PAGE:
Indeed, forget five years — bizarrely, just a fortnight ago, one Nine stenographer was reciting government talking points about how yet another new trade deal would be a “circuit breaker” with China.

Welcome to the age of disposable commentary, when it doesn’t matter what you’ve written in the past. Each day is a blank slate on which to view the world afresh, unencumbered by what happened five years, or for that matter five minutes, ago.


Have Australians killed children?


That photo may be photoshopped but … Does anyone seriously believe that Australians troops have not killed innocent children in Afghanistan?

People in glass houses shouldn’t throw stones.


Sarmorghab in Oruzgan Province in 2009

From NYT

KABUL, Afghanistan — Five children were killed in predawn fighting on Thursday between Australian special operations troops and Taliban guerrillas in south central Afghanistan, the Australian military said, the latest episode of civilian casualties that have hurt support for American and NATO troops here.

The skirmish, which occurred in darkness in a village called Sarmorghab in Oruzgan Province, north of the southern city of Kandahar, was condemned by the provincial governor, Assadullah Hamdam, who said it would have a “negative effect” on relations between Afghans and foreign troops in the country. He offered a different casualty toll, saying three children had been killed and four wounded after a sustained firefight. He said provincial officials had already pleaded with troops not to carry out raids where civilians were present.

A statement by the Australian military Friday about the Oruzgan deaths said the Australian troops began shooting after they were attacked by Taliban insurgents. “A number of people have been killed and wounded during this incident,” the statement said. In addition to the five children, a “suspected insurgent” was killed and two children and two civilians were also wounded, the statement said. None of the Australians were hurt.

The Australian military said it had initiated an investigation but that its troops had operated “in accordance with the rules of engagement.” A senior Australian military official, Lt. Gen. Mark Evans, declined to answer questions from reporters about how so many children could die in one attack, or whether the children were killed by shots fired on the ground or whether they died from an airstrike called in by the troops. The military also provided no immediate information about the ages of the children.

Ala Balogh on the outskirts of the Uruzgan capital Tarin Kot in 2013

From the ABC

Human rights reports leaked to the ABC support allegations that some Australian special forces unlawfully killed an unarmed farmer and his child during a controversial raid in Afghanistan’s Uruzgan province.

In 2017, the ABC’s Afghan Files series reported that farmer Bismillah Jan Azadi and his young son Sadiqullah were shot and killed by Special Air Service Regiment (SAS) troopers in September 2013.

The report said they were sleeping in their village of Ala Balogh on the outskirts of the Uruzgan capital Tarin Kot when the Australian raid began.

The SAS troopers were later cleared by a military investigation, after the soldier who shot the pair told the inquiry Bismillah had pointed a pistol at him.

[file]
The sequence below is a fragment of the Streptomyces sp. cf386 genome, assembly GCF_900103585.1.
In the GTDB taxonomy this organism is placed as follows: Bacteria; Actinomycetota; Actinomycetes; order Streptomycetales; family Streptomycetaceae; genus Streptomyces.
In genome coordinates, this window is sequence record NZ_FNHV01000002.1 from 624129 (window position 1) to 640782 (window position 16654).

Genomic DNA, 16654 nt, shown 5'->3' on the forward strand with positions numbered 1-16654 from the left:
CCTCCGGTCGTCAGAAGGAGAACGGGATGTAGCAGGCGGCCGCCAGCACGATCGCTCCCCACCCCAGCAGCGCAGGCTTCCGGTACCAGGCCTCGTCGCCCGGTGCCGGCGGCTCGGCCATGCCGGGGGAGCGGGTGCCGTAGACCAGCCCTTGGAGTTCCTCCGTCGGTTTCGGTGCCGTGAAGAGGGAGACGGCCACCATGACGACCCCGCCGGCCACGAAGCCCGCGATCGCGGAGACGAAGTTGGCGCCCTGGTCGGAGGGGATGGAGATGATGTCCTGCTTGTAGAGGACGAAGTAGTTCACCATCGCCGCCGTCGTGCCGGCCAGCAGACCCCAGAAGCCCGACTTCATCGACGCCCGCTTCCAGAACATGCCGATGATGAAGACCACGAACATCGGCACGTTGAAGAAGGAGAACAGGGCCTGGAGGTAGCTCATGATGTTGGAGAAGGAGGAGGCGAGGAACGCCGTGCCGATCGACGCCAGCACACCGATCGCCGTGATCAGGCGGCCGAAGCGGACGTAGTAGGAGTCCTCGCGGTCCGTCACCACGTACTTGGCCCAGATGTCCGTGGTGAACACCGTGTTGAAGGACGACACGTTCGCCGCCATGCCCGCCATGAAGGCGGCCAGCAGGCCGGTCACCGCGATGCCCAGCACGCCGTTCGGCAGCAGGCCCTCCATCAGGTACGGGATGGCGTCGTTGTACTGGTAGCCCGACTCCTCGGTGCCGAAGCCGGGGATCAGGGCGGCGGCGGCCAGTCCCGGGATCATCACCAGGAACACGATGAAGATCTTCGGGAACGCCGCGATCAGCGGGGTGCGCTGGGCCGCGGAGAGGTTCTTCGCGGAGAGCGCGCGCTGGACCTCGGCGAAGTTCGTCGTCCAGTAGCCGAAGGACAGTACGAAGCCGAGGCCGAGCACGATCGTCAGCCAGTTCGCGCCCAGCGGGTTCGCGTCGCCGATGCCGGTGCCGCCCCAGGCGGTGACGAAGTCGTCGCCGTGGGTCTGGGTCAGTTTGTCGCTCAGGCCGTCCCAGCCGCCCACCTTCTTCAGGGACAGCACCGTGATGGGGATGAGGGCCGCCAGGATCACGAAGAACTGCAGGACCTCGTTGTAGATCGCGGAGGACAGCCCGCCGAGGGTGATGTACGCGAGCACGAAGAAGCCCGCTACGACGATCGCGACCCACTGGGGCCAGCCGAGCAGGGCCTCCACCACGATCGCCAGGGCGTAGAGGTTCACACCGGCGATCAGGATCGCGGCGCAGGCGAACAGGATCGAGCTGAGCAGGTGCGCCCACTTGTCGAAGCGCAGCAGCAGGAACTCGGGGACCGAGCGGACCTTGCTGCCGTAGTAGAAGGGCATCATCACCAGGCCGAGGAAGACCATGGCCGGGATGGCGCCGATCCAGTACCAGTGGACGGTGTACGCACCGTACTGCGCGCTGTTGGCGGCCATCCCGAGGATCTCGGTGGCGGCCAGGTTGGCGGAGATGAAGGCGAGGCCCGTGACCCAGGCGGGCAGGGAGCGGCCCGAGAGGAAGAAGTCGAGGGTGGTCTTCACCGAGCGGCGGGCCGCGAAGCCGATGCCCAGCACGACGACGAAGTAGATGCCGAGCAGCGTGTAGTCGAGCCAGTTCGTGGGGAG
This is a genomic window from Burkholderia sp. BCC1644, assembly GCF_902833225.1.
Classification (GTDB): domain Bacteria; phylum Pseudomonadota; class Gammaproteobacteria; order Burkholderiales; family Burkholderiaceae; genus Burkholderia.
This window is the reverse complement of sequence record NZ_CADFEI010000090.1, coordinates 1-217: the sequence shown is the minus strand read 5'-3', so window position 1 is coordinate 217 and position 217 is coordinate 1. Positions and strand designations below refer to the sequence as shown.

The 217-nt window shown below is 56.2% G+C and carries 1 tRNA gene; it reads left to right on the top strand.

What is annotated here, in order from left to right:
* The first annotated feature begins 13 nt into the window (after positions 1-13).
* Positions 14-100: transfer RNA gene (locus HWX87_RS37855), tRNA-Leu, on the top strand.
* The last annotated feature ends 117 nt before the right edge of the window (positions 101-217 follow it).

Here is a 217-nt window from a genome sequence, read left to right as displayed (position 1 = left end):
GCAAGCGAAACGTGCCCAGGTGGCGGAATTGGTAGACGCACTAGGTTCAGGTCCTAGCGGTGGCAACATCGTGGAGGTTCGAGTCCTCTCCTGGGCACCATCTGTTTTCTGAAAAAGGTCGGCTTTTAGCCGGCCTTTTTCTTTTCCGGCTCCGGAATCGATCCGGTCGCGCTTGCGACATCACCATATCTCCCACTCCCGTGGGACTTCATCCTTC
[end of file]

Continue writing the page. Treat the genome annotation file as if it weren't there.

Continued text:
But in an interview with the ABC, Afghanistan’s top human rights official has contradicted this, saying her organisation’s investigation determined that the man was an unarmed civilian.

Oruzgan province in 2013

From News.com

DEFENCE force chief General David Hurley has offered his condolences to the families of two boys killed during an incident involving Australian soldiers in Afghanistan.

But General Hurley says it is ”premature” to determine how the incident occurred or who was responsible.

Defence is working with the NATO-led International Security Assistance Force (ISAF) and Afghan authorities to determine the facts surrounding the deaths in northwestern Oruzgan province on Thursday.

Australian soldiers from the Special Operations Task Group were conducting a routine liaison patrol when the incident occurred, General Hurley confirmed in a statement today.

”We deeply regret that the International Security Assistance Forces were responsible for the unintended death of two young Afghan boys during the operation,” he said.

Australian personnel immediately reported the incident to Afghan government officials and military leaders in Oruzgan.

General Hurley said Defence takes the issue of civilian casualties very seriously, and soldiers operate under a strict set of rules to minimise unintended deaths and injuries.

Defence said no more details would be released while the incident was under investigation.

Officials said soldiers in southern Afghanistan shot the children, aged seven and eight, while tending livestock.



Kandahar Province in 2012

By ABC back in 2017

A secretive defence inquiry into the conduct of Australian special forces in Afghanistan is examining the alleged killing of at least two children in separate incidents by Australian troops.

Key points:

  • Relatives of the boy said he was collecting figs when he was shot in the chest and legs
  • The ABC’s source said the killing of the child was never reported up the chain of command
  • The source described the killing as indicative of ‘ethical decay’ in special forces

The Australian Federal Police (AFP) has confirmed to the ABC it is also considering whether to launch a full investigation into at least one of the incidents, in which the shooting of a boy in Kandahar Province in 2012 was allegedly covered up by soldiers.